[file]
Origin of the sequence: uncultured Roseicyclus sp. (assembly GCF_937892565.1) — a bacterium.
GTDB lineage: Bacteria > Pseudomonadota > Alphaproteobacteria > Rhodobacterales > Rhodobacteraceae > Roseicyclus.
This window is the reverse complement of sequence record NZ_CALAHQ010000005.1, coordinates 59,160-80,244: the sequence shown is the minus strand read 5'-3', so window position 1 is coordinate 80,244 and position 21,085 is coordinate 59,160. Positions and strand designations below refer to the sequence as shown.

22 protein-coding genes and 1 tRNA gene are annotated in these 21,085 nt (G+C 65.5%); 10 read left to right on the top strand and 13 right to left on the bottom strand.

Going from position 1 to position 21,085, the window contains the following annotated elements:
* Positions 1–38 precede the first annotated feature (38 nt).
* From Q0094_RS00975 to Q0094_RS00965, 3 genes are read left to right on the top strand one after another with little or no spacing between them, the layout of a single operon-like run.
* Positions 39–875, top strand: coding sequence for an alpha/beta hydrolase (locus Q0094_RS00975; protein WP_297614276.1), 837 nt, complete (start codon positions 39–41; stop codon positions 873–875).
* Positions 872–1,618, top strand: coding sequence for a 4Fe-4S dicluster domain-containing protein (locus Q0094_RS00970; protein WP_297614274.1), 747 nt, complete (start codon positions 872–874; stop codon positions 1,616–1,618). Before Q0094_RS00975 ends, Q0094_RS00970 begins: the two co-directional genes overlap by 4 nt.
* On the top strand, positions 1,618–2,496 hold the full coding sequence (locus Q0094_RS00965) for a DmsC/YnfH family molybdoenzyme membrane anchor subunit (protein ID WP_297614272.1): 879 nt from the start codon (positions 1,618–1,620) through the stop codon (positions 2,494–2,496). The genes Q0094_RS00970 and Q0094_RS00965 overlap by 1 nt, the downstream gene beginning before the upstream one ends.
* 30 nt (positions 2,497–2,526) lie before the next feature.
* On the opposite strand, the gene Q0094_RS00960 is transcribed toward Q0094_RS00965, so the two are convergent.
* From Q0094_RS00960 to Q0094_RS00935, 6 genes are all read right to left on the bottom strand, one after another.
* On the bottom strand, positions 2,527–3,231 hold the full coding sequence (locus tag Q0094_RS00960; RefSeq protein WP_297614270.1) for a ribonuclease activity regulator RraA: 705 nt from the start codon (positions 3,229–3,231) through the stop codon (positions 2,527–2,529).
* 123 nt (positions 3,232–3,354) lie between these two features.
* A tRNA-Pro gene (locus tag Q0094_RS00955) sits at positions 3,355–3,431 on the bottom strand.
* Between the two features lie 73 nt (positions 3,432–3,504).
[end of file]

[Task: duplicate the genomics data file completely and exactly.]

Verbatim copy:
Origin of the sequence: uncultured Roseicyclus sp. (assembly GCF_937892565.1) — a bacterium.
GTDB lineage: Bacteria > Pseudomonadota > Alphaproteobacteria > Rhodobacterales > Rhodobacteraceae > Roseicyclus.
This window is the reverse complement of sequence record NZ_CALAHQ010000005.1, coordinates 59,160-80,244: the sequence shown is the minus strand read 5'-3', so window position 1 is coordinate 80,244 and position 21,085 is coordinate 59,160. Positions and strand designations below refer to the sequence as shown.

22 protein-coding genes and 1 tRNA gene are annotated in these 21,085 nt (G+C 65.5%); 10 read left to right on the top strand and 13 right to left on the bottom strand.

Going from position 1 to position 21,085, the window contains the following annotated elements:
* Positions 1–38 precede the first annotated feature (38 nt).
* From Q0094_RS00975 to Q0094_RS00965, 3 genes are read left to right on the top strand one after another with little or no spacing between them, the layout of a single operon-like run.
* Positions 39–875, top strand: coding sequence for an alpha/beta hydrolase (locus Q0094_RS00975; protein WP_297614276.1), 837 nt, complete (start codon positions 39–41; stop codon positions 873–875).
* Positions 872–1,618, top strand: coding sequence for a 4Fe-4S dicluster domain-containing protein (locus Q0094_RS00970; protein WP_297614274.1), 747 nt, complete (start codon positions 872–874; stop codon positions 1,616–1,618). Before Q0094_RS00975 ends, Q0094_RS00970 begins: the two co-directional genes overlap by 4 nt.
* On the top strand, positions 1,618–2,496 hold the full coding sequence (locus Q0094_RS00965) for a DmsC/YnfH family molybdoenzyme membrane anchor subunit (protein ID WP_297614272.1): 879 nt from the start codon (positions 1,618–1,620) through the stop codon (positions 2,494–2,496). The genes Q0094_RS00970 and Q0094_RS00965 overlap by 1 nt, the downstream gene beginning before the upstream one ends.
* 30 nt (positions 2,497–2,526) lie before the next feature.
* On the opposite strand, the gene Q0094_RS00960 is transcribed toward Q0094_RS00965, so the two are convergent.
* From Q0094_RS00960 to Q0094_RS00935, 6 genes are all read right to left on the bottom strand, one after another.
* On the bottom strand, positions 2,527–3,231 hold the full coding sequence (locus tag Q0094_RS00960; RefSeq protein WP_297614270.1) for a ribonuclease activity regulator RraA: 705 nt from the start codon (positions 3,229–3,231) through the stop codon (positions 2,527–2,529).
* 123 nt (positions 3,232–3,354) lie between these two features.
* A tRNA-Pro gene (locus tag Q0094_RS00955) sits at positions 3,355–3,431 on the bottom strand.
* Between the two features lie 73 nt (positions 3,432–3,504).